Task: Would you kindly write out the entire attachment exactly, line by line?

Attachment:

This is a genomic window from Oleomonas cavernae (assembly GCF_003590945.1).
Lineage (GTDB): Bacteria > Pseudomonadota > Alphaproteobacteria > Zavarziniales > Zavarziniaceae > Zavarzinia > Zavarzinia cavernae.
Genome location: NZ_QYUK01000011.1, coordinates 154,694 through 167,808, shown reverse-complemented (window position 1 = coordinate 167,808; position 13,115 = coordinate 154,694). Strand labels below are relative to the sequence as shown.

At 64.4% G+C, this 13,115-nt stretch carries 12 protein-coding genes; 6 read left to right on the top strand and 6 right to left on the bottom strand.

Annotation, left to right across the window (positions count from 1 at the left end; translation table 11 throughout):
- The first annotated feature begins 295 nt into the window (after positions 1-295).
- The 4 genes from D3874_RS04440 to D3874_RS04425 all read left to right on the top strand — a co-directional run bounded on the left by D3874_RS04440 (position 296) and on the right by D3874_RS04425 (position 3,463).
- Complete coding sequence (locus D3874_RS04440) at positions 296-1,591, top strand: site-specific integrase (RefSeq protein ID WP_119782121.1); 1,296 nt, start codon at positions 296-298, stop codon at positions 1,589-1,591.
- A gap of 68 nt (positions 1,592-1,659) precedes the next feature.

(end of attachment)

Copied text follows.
This is a genomic window from Oleomonas cavernae (assembly GCF_003590945.1).
Lineage (GTDB): Bacteria > Pseudomonadota > Alphaproteobacteria > Zavarziniales > Zavarziniaceae > Zavarzinia > Zavarzinia cavernae.
Genome location: NZ_QYUK01000011.1, coordinates 154,694 through 167,808, shown reverse-complemented (window position 1 = coordinate 167,808; position 13,115 = coordinate 154,694). Strand labels below are relative to the sequence as shown.

At 64.4% G+C, this 13,115-nt stretch carries 12 protein-coding genes; 6 read left to right on the top strand and 6 right to left on the bottom strand.

Annotation, left to right across the window (positions count from 1 at the left end; translation table 11 throughout):
- The first annotated feature begins 295 nt into the window (after positions 1-295).
- The 4 genes from D3874_RS04440 to D3874_RS04425 all read left to right on the top strand — a co-directional run bounded on the left by D3874_RS04440 (position 296) and on the right by D3874_RS04425 (position 3,463).
- Complete coding sequence (locus D3874_RS04440) at positions 296-1,591, top strand: site-specific integrase (RefSeq protein ID WP_119782121.1); 1,296 nt, start codon at positions 296-298, stop codon at positions 1,589-1,591.
- A gap of 68 nt (positions 1,592-1,659) precedes the next feature.